London, Ont.’s historic SoHo neighbourhood will soon be the site of a new residential district – a move aimed at providing more affordable housing for the London community while preserving the area’s rich history.
The development will be undertaken by Vision SoHo Alliance, which has partnered with Western University’s master’s program in Public History to research and highlight the history of the neighbourhood, as part of the restoration project.
SoHo, an area south of Horton, has been a distinct neighbourhood in London since the 1840s, and is home to the Old Victoria Hospital grounds. Five new buildings will be constructed, and two buildings will be restored – the Health Services Building, which housed the medical school from 1921 to 1965, and the War Memorial Children’s Hospital, which opened in the 1920s and was the forerunner of the London Children’s Hospital .
“We recognized from the start that this land is important to many Londoners, people were born, treated and died in these hospitals. There is a huge personal connection that a lot of Londoners have for this piece of land,” said Julie Ryan, community engagement coordinator of Indwell, a member organization of the Alliance.
“It’s also more than just this idea that this used to be a hospital or a medical school – the stories that will be uncovered by the students will really bring home how important this space was,” said Ryan.
The students in the 2021/22 MA Public History cohort will conduct archival research about the buildings and neighbourhood, and will collect stories from community members, including former doctors, nurses and patients, as well as those who lived in the area. Student in next year’s program will prepare the material for the location, including text panels, photographs, as well as audio clips from oral history interviews, to create a multi-dimensional approach for the audience. The project is intended to highlight the history of the buildings and create a sense of community for those who will use the space.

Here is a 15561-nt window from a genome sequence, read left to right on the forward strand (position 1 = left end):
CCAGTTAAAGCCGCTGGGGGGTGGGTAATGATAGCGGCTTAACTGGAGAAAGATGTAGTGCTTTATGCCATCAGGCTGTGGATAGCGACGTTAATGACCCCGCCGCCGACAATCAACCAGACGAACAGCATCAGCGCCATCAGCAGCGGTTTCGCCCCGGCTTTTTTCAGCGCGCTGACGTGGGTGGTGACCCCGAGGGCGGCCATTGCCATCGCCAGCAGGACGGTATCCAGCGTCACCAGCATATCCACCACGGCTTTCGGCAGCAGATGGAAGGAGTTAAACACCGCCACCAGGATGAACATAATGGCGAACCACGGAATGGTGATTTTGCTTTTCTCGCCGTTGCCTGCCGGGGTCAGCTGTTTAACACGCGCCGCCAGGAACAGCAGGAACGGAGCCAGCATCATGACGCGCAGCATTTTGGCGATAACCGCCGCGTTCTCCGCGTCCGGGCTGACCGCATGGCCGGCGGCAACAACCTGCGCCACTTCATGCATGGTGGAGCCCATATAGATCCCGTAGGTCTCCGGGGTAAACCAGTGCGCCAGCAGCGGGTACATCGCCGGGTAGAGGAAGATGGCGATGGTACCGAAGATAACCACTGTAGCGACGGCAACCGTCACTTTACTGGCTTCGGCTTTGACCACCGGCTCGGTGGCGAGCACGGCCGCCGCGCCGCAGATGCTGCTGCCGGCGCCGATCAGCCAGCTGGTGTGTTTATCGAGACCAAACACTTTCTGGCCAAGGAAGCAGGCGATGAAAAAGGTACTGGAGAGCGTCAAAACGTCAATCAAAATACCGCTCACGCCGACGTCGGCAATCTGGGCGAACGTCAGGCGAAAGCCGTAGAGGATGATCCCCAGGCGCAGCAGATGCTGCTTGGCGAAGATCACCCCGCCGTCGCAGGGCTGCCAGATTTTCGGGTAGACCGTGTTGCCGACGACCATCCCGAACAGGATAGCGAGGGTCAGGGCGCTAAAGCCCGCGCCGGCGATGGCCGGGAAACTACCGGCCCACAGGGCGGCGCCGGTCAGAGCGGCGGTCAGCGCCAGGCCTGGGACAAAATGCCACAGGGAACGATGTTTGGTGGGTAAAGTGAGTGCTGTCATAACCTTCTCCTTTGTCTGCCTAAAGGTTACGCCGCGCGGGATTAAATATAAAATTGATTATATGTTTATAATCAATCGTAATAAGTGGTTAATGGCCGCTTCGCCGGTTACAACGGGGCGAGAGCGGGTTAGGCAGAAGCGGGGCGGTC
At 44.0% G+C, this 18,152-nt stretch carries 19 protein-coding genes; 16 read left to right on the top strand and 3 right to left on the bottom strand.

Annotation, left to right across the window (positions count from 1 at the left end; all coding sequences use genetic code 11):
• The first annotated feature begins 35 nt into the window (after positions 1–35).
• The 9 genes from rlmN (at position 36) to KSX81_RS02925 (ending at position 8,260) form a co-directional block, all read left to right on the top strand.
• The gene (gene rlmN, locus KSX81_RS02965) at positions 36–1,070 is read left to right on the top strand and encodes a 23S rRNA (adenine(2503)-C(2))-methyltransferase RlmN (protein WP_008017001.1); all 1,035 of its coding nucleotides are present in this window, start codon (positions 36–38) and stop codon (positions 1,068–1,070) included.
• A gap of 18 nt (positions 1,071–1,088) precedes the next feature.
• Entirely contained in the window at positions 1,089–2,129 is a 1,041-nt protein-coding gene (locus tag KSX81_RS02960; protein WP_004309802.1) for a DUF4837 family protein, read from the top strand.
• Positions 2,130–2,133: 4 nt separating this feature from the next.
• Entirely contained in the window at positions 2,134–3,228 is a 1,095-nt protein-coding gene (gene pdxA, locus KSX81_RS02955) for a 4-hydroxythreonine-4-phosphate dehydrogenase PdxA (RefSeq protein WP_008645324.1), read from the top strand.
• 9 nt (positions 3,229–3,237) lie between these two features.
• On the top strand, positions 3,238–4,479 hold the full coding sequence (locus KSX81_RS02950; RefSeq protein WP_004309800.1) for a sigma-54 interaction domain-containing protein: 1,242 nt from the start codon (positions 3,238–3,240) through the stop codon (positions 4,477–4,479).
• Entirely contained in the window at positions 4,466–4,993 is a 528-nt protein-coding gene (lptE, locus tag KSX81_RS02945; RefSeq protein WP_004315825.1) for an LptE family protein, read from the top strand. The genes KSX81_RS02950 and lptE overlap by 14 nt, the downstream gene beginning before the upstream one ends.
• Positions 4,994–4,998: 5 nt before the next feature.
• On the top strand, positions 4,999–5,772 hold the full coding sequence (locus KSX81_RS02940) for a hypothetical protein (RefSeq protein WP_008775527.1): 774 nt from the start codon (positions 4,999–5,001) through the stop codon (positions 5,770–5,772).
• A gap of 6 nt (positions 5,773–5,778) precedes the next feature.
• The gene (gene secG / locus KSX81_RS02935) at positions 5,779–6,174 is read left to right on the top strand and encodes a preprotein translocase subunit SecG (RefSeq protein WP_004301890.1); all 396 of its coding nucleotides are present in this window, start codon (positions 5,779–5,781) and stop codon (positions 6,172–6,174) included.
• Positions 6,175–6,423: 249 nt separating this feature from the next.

“There are things we don’t know about the buildings and the people who worked in the buildings,” said Michelle Hamilton, a professor in the Public History program. “Oral histories will help us to get to those.”
SoHo “was and is one the most diverse areas of London,” said Hamilton. Home to manufacturing, and close to downtown, it was a working-class neighbourhood, and made up of many ethnic populations, including African-American, Irish, Italian, Jewish, Polish and Syrian communities.
The Alliance is also interested in highlighting the Indigenous presence in the neighbourhood, to give greater depth to the history beyond land recognition.
The project will offer valuable experiential learning experience for the students, said Hamilton.
“It’s really important to do a project that speaks to working-class history,” said Keely Shaw, one of the students working on the project. “It will provide a sense of place and strengthen the connection to the community.”
For Emily Clink, working on the project “feels like righting a wrong.”
“It’s an amazing opportunity to get to know a part of London that is historically overlooked,” she said. “To have the opportunity to rectify a trend and to use research skills, it feels like righting a wrong to bring these voices into the present.”
“History teaches you how to care about people and is a way to say thank you to people who aren’t there anymore,” said Avi Shaver, an MA student. “The buildings aren’t there, and the people aren’t there, but we are still recognizing them.”
The project is seeking doctors, nurses, staff, medical students of the hospital and medical school, and any SoHo community member who live or have lived, work or have worked in SoHo, or whose family has lived or worked there in the past. Contact is Michelle Hamilton at firstname.lastname@example.org, 519-661-2111 ext. 84973, or @westernupubhist.